The Government says it has found $4 billion in cost savings to spend on core services, cost of living support, and cyclone recovery in Budget 2023, without adding to debt.
In a speech to the Wellington Chamber of Commerce on Thursday, Finance Minister Grant Robertson said the Budget would focus on returning to “a more sustainable fiscal position” after big spending during the pandemic.
The four themes contained in the Budget would be: cost of living support, delivering core services, economic resilience and recovery, and fiscal sustainability.
Government net debt sits at about 19% of gross domestic product (GDP), which is below the self-imposed limit of 30% which Robertson set himself in the 2022 Budget.
However, having room to respond to future crises is essential and the Labour government wants to bring its spending back to pre-Covid levels, or about 30% of GDP.
This won’t happen in this budget alone, Robertson said, as it would require cutting services to “austerity levels” but will happen across the next couple of years.
Government Ministers were told that if they wanted to fund new initiatives, they would have to find cost savings within existing budgets.
Funding set aside for job vacancies has been pulled, underspend budgets have been clawed back, contingencies have been closed, and forecasts have been reassessed.
This apparently adds up to $4 billion once combined with scrapped policies such as the public media merger, and the clean car upgrade.
Robertson said the Government had to cut back, like New Zealand households are, in order to fund its priorities—cost of living, resilience, and core services—without exacerbating inflation.
“Despite the welcome news that inflation appears to have peaked, there is no doubt it remains too high, and we are committed to playing our part in bringing it down, including by reducing our spending as a percentage of the economy over the coming years,” he said.
“We will be making targeted investments to support these goals, while continuing to manage the books carefully”.
Robertson took a jab at the opposition in his speech, by saying he was being honest about the trade-offs required when managing government finances.
“I don’t go around telling people that spending on public services will go up, public debt will go down and taxes will be cut, all at the same time,” he said.
“That fiscal Bermuda Triangle is the domain of the Opposition, and I don’t believe it is either realistic or credible”.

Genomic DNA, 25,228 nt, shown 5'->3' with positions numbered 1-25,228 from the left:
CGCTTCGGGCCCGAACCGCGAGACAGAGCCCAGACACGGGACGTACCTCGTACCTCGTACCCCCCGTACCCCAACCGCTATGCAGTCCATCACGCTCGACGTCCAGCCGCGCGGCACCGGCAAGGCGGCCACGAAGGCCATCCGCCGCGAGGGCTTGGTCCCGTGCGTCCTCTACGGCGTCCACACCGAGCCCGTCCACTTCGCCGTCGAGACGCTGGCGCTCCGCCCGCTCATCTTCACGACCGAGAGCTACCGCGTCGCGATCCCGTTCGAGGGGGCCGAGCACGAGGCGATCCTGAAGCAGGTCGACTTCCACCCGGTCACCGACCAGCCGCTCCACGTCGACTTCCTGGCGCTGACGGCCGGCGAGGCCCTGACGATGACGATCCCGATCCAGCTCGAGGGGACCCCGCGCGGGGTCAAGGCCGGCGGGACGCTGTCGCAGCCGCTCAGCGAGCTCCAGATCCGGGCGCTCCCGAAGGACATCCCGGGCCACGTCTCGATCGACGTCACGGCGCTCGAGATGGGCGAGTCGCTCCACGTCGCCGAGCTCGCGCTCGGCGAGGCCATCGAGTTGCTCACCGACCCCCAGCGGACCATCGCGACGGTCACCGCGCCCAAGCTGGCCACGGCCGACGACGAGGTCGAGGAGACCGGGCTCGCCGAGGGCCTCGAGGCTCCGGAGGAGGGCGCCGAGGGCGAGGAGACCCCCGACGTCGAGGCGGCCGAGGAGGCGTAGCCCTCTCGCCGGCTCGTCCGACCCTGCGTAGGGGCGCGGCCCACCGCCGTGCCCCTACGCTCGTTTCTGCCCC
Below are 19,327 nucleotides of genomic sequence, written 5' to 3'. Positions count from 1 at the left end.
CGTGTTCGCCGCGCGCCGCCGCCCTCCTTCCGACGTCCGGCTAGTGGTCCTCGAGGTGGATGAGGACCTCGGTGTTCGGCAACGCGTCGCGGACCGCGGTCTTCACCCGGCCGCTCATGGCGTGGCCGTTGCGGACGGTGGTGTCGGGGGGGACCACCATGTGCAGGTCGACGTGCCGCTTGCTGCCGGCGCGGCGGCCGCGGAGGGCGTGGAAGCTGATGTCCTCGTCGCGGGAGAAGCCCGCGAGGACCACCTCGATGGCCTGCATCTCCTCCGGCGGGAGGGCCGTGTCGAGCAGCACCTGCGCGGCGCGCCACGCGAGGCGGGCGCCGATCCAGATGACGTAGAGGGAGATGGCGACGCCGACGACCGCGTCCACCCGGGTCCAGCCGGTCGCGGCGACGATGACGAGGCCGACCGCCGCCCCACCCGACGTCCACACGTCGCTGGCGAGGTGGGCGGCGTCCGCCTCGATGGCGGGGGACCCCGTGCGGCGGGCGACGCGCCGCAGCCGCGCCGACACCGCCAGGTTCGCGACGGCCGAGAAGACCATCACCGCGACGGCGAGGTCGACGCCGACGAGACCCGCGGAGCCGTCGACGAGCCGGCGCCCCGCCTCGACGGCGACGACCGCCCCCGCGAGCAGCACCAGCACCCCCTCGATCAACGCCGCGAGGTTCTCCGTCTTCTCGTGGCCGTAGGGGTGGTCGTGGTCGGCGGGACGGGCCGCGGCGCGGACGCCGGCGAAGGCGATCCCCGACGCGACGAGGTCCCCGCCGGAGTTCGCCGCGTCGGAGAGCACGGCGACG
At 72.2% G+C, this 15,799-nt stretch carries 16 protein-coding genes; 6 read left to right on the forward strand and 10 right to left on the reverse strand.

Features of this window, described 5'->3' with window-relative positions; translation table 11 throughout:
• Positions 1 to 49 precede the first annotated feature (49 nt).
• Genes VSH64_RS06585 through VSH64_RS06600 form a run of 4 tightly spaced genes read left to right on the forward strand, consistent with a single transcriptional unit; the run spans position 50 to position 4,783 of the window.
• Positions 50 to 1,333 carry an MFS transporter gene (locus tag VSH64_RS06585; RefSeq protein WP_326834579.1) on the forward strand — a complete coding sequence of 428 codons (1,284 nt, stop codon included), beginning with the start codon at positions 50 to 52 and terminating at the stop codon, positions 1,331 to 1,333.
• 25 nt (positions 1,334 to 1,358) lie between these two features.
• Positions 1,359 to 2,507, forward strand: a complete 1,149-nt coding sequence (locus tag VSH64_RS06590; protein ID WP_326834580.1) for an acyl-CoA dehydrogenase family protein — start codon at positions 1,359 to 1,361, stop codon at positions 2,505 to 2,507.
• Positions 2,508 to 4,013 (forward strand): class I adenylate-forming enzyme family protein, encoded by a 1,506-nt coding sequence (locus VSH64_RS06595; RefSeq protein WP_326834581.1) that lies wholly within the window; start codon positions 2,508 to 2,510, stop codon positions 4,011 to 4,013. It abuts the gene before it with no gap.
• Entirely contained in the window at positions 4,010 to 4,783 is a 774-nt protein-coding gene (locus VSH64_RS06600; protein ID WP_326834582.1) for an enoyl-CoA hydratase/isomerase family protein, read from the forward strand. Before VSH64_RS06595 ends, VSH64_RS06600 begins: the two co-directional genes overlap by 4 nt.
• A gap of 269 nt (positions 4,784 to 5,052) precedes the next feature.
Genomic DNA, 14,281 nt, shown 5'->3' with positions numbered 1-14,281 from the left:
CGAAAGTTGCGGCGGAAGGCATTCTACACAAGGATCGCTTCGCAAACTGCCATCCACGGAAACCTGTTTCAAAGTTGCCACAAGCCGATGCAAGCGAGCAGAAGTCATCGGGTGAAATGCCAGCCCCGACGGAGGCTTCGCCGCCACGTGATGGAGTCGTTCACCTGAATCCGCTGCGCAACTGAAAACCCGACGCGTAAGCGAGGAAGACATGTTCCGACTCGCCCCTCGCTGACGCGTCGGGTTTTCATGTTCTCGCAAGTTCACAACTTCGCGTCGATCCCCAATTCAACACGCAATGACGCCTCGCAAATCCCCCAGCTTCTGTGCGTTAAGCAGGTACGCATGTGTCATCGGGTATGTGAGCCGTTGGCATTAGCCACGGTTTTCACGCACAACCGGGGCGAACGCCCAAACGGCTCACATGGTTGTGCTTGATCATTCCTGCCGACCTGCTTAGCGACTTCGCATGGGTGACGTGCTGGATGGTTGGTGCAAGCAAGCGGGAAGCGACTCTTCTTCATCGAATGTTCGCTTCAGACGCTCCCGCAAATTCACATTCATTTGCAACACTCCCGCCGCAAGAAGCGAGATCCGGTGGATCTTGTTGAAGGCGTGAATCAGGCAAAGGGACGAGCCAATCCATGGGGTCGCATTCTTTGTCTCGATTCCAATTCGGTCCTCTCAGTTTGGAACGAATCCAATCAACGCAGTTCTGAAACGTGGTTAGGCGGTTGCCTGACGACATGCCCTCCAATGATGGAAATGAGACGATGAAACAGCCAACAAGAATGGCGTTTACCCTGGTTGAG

Economists don’t expect a budget surplus to be delivered until Budget 2025 and even then, only if future governments are willing to steer clear of big spending or tax cuts.
ANZ economists Miles Workman and David Croy said running fiscal deficits and adding macroeconomic stimulus to an already out-of-balance economy could be problematic.
“New Zealand’s record-wide current account deficit, a near record-low unemployment rate, and CPI [consumer price index] inflation near a multi-decade high are all good reasons to consolidate the fiscal position faster than otherwise, but it’s not clear that Budget 2023 will deliver that”.
Sovereign credit rating agencies and overseas investors will be watching more closely than usual and will want to see a “clear and credible strategy towards eventual fiscal consolidation”.
The Government had no choice other than to help communities affected by the cyclone to recover, they said, but this could have been funded with a dedicated levy or increased taxes.
Treasury’s half-year forecast predicted net debt would peak at 21.4% of GDP in the year to June 2024, leaving quite a bit of blue sky below the self-imposed debt ceiling.
“To put some perspective around the recent increase in debt, this measure was sitting at 1.8% of GDP in 2019, suggesting a ‘breach’ of the ceiling could be only one significant economic shock away,” Workman and Croy said.
Robertson wants to reload the fiscal cannon for future crises, but is unwilling to cut services or raise taxes to get there. Instead, he will rely on economic growth and small surpluses in future budgets to chip away at the debt.